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American photographer who is best known for her portraits and her images of plant life. Imogen was simply BRILLIANT , incredibly creative from a very young age, she was an adventuress and inventor as well as a founding of the group of groundbreaking photographers known as Group f/64. She was also famous for inventing sepia tones in photography…
Died June 24, 1976, San Francisco, California,
Imogen was the daughter of Isaac Cunningham, a self-educated, idealistic, but often struggling individualist, who followed one of those utopian faiths that made people move West. Imogen was born in Oregon and grew up in Washington. She learned early that“you can’t expect things to be smooth and easy and beautiful. You just have to work, find your way out, and do anything you can yourself.”
The nearest college, The University of Washington, offered no art classes, but a degree in chemistry was a practical solution for a young photographer. Her thesis, which she wrote in German, advocated the versatility of using of hand-coated printing papers. She described a new method of making platinum photographs, using lead chemistry and brown-toning them. Her formulas are still useful today.
In 1915, Imogen married Roi Partridge, an accomplished etcher. Their first son, Gryffyd, was born that year, and then in 1917, Imogen gave birth to twin boys, Rondal and Padraic.
Dedicated to her responsibilities as a mother, Imogen closed her portrait studio. To satisfy her need for making photographs, she turned her cameras instead to her family. And in a precious hour each afternoon, when her boys were napping, she would make portraits of the flowers in her garden. During the 1920s, developments for Imogen herself were remarkable — and the future of photography was changed. In 1921 her visualization suddenly refined her work, changing her camera focus from long to near, seeking out details and patterns and forms. In portraits, her previous pictorialist style was replaced by an emphasis upon clarity, precision, and persona. By 1923 she was breaking new ground altogether. Her images of seemingly straightforward natural phenomena were also, at the same time, strange nonrepresentational abstractions. She began to experiment with double exposures and multiple, montage printing.
“By 1932 Cunningham was an internationally acclaimed professional photographer…. But Cunningham’s interests were always too eclectic, her attitude too flexible, to be constricted by the rigidity of Group f/64 definitions. In 1934 Imogen and her husband divorced. Her sons were nearing adulthood, so Imogen was able to accept a position with Vanity Fair magazine. While at its headquarters in a month-long trip to New York, she revisited and photographed Alfred Stieglitz in his gallery, and explored the streets of the city, making her first “stolen pictures,” a term she used to describe her street photography. This early documentary imagery became a new direction for Imogen that she explored throughout her lifetime.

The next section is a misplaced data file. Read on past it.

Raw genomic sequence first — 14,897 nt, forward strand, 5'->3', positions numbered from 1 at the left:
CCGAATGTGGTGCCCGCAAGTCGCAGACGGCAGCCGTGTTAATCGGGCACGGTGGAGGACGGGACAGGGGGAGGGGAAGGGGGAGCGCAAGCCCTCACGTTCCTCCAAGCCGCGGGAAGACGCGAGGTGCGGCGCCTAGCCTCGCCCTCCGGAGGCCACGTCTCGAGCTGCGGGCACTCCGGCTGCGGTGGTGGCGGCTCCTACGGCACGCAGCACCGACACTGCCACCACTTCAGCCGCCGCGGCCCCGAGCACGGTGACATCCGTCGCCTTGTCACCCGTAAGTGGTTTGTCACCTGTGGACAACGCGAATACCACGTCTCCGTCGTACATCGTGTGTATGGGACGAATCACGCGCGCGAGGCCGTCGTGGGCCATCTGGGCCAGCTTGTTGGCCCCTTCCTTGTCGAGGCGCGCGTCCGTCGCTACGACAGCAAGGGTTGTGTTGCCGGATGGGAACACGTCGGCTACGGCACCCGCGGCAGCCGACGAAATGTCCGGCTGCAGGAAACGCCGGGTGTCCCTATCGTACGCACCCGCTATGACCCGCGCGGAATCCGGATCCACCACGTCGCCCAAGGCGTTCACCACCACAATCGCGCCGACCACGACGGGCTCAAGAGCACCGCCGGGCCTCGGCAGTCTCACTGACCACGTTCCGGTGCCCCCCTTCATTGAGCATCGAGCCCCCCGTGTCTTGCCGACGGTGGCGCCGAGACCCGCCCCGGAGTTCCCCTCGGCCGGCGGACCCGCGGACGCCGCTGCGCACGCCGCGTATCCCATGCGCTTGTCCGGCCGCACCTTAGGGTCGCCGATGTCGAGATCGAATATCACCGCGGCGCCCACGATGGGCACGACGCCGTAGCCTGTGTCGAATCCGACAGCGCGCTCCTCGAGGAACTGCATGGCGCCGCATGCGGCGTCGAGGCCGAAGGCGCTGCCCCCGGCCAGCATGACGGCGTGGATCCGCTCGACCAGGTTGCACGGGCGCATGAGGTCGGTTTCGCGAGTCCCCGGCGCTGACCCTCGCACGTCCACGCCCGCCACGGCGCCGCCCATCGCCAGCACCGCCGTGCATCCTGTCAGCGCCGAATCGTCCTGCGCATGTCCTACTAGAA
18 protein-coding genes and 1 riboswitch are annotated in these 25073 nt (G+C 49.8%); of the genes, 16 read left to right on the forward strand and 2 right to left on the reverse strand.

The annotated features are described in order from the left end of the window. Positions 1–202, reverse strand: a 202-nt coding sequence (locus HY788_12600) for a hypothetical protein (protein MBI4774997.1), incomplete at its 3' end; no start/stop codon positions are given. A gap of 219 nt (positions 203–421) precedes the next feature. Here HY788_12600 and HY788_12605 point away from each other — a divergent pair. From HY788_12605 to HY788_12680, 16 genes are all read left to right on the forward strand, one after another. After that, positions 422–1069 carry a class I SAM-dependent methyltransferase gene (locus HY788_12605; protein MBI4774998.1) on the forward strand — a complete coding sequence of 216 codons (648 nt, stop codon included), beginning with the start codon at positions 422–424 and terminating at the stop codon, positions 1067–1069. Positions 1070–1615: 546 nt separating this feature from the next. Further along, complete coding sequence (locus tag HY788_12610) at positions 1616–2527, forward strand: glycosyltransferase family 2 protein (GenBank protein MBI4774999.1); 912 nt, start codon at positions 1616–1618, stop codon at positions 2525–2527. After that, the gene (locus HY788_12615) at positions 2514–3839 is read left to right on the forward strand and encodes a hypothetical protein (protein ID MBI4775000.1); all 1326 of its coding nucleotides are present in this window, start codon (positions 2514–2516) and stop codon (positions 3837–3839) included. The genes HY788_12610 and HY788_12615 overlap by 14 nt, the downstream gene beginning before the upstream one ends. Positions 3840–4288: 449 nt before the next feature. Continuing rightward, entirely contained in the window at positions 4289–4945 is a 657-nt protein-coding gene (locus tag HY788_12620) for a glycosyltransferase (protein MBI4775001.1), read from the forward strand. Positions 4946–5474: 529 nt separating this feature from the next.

These works are empathetic, sensitive portraits rather than photojournalistic records; Imogen did not like to invade privacy or make judgments. “I have no ambition, never did have any ambition, to be a reporter,” she said. “That is something different. I still feel that my interest in photography has something to do with the aesthetic, and that there should be a little beauty in everything.” In her several years with Vanity Fair, Imogen made photographs of politicians, movie stars, artists and writers — President Hoover, Somerset Maugham, Cary Grant, Gertrude Stein among them.
Assignments followed with other magazines including US Camera, LIFE, Sunset, House and Garden and Fortune.
Deep into her Second Prime, in 1956 Imogen had a solo exhibition, and again visited New York and added substantially to her street photographs of the city with a diversity of images that are especially remarkable given her age, 73. Her multiple-exposure portrait of Man Ray in his Paris studio seemed to reignite her fascination for darkroom manipulations. Many of her last works, throughout the 1960s and early 1970s, were new experiments and explorations.
In 1976 Imogen was profiled in a CBS television documentary, and appeared as a guest on Johnny Carson’s Tonight Show. She received two solo exhibitions, at Stanford University and in San Francisco.
Shortly before publication of her book, After Ninety, on June 23 she passed away at the age of 93.